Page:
Apple’s Newest iPhone Comes With a $0 Price Tag Again at AT&T
(Bloomberg) -- Let the iPhone 13 price wars begin.
With the debut of Apple Inc.’s newest phones, AT&T Inc. on Tuesday embarked on a second year of giveaways, offering the new iPhone 13 Pro free to new and existing customers who have qualifying trade-ins and unlimited data plans, a deal worth as much as $1,000. T-Mobile US Inc. is matching the iPhone 13 Pro credit, while Verizon Communications Inc. is offering up to $800.
Data-plan price wars used to be the main front in wireless competition. But they have faded into history, replaced by phone discounts and giveaways. AT&T has been the most aggressive, with a standing offer to give free or deeply discounted phones to all of its customers on unlimited plans.
With all three carriers, subscribers who sign on for the deals will see a monthly charge for the phones and an offsetting credit. Additional storage capacity will cost extra, according to an Apple price page that lists all three carriers’ promotions.
The iPhone 13 Pro has a retail price starting at $999, a cost that Dallas-based AT&T is more than willing to absorb to fuel subscriber growth. That’s become the carrier’s top priority since it decided to ditch its WarnerMedia entertainment operations and return to its roots as a phone company focused on wireless and broadband service.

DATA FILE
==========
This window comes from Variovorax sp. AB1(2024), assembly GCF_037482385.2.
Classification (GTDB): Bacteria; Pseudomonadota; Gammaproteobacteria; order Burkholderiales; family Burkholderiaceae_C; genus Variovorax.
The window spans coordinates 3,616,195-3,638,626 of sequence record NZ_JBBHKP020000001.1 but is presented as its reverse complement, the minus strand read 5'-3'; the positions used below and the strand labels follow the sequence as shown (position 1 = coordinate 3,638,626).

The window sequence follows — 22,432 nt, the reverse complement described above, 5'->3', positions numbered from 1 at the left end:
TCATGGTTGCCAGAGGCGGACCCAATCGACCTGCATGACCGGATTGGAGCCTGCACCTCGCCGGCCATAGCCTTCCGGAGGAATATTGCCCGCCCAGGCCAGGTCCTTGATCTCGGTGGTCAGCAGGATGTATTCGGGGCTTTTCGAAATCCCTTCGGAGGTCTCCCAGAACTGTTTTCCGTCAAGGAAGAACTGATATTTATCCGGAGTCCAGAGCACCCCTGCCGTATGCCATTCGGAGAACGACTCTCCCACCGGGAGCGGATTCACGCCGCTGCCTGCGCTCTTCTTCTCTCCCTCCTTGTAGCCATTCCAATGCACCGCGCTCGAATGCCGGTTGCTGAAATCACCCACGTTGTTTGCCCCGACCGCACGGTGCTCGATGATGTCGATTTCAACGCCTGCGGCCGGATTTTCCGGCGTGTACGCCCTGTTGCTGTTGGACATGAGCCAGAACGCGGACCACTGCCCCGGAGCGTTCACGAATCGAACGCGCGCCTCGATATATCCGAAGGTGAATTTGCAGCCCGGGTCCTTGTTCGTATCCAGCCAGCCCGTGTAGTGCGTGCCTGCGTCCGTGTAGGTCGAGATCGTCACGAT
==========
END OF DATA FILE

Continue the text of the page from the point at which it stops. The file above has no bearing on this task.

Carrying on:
T-Mobile, based in Bellevue, Washington, has followed along at times in a fight to keep market share, while New York-based Verizon has sparingly used free phones and steep discounts through limited-time offers.
The giveaways have had a direct impact on subscriber growth. Last quarter, AT&T was the top gainer in mobile phone subscribers, adding 789,000 customers in the second quarter, exceeding the 627,000 gained by perennial growth leader T-Mobile. Verizon, the No. 1 U.S. wireless carrier, had the smallest gains.
“The industry has always been competitive,” T-Mobile Chief Financial Officer Peter Osvaldik said Tuesday at a Bank of America Corp. investor conference. “We’ve proven we can compete and grow profitably.”
Growth isn’t cheap. The cost of giving away phones is spread out, usually over many month period. But it cuts into the average revenue per user, or ARPU, a key measure of financial performance for wireless companies.
Cost to Carriers
“Is this going to result in a little bit lower ARPU? Maybe. Yeah, but with that said, over time our ARPU is still very attractive relative to others in the industry,” AT&T Chief Financial Officer Pascal Desroches said earlier at the same conference.
Handset sales have been on an upswing for the past year, fueled by attractive prices, the arrival of a new generation of 5G phones and consumer reengagement after more than a year and a half of the pandemic, Verizon consumer chief Ronan Dunne said at a presentation for the same bank on Monday.
Store and online sales are up “very significantly,” because people have money in the bank, Dunne said. “Probably 70% of households in the U.S. probably have higher savings today than they did 12 months ago,” he said.
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